Throughout the year, under the air of discussion of will he or won’t he play Ultra, Deadmau5 indeed played Ultra and closed out the Main Stage in true Deadmau5 fashion. Recognizable only by his silhouette, donning a mouse head that was a sphere of LEDs with LED covered ears, he appeared flanking his personalized decks, waved to fans then hopped up to man the music controls. He started off significantly deep with a slow mix of his Kaskade collaboration “I Remember.” He played on with “Raise Your Weapon” as the crowd chanted along. Zelda images appeared on the backdrop and DJ deck screens while “Zelda’s Theme/You Need A Ladder” boomed in the background. Periodic blasts of cryogenic and multi-colored streamer shoots filled the stage front and filtered throughout the crowd marking numerous grand finales of Ultra Day Two.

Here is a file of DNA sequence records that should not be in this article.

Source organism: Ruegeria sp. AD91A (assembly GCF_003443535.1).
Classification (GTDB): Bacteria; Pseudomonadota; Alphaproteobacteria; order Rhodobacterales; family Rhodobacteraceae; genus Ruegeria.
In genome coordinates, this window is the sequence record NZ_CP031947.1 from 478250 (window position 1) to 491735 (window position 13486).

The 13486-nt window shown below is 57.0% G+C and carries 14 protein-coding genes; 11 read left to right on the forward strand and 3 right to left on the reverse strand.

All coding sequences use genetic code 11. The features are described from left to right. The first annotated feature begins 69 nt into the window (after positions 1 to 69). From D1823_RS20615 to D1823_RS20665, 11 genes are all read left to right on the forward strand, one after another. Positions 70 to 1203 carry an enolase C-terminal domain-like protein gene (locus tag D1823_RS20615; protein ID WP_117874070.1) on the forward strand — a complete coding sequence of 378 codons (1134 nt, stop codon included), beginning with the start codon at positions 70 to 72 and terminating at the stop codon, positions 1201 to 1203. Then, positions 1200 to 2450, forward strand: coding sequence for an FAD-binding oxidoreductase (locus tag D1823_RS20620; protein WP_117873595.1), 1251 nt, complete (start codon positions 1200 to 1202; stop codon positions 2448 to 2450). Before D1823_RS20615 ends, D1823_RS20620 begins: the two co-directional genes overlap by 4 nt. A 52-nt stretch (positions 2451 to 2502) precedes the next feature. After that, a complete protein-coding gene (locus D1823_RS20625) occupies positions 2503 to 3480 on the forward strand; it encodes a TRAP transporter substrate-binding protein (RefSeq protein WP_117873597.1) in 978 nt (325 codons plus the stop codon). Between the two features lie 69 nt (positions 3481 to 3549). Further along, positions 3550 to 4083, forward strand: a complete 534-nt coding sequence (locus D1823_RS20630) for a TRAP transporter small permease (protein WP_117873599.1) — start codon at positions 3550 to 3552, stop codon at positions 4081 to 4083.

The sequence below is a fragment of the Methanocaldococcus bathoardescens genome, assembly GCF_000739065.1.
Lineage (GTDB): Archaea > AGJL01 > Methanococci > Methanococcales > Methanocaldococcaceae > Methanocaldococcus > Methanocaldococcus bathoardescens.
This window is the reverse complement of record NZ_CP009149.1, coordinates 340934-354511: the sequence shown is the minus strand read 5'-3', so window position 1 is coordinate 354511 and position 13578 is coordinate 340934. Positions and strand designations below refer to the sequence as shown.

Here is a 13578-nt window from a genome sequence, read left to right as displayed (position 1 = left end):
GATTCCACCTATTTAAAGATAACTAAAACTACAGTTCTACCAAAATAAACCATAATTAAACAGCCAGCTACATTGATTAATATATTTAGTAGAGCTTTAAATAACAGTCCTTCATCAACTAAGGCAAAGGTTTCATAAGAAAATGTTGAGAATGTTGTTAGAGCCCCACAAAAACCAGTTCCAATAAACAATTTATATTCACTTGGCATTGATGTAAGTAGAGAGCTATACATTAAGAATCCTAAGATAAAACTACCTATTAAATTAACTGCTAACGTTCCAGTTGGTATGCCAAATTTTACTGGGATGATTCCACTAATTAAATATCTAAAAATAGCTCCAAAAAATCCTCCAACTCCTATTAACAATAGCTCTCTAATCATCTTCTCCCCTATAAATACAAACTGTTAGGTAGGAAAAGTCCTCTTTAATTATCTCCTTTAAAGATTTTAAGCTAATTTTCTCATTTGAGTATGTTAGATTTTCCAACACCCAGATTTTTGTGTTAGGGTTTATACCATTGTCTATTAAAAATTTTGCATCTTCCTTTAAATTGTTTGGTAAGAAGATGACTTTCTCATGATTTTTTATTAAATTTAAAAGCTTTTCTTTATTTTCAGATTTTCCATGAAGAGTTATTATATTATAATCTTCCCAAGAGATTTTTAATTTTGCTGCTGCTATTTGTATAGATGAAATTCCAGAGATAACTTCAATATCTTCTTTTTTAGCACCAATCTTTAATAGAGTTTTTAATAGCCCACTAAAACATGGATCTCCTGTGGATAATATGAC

Images by Kathy Vitkus
The classic double disc face-off of house against techno, the rough and the smooth, deep massages and strident face-slapping, the contrast of the heat of the day and the heat of the night, all taking place on the infamous Cocoon canvas.
Joris Voorn morphs funkiness and fear-calming through a fog machine, creating a forever penetrating vibe you can only sink into with scuba apparatus on. Sections allow you to try it on from the dance floor’s outskirts, though Steve Lawler and Ronan Portela’s tribal booms insist on deserting the margins as Voorn gets into a metronomic stride, delving into a cocktail of styles, angles and sneak attacks that come masterfully merged with no small amount of quiet determination.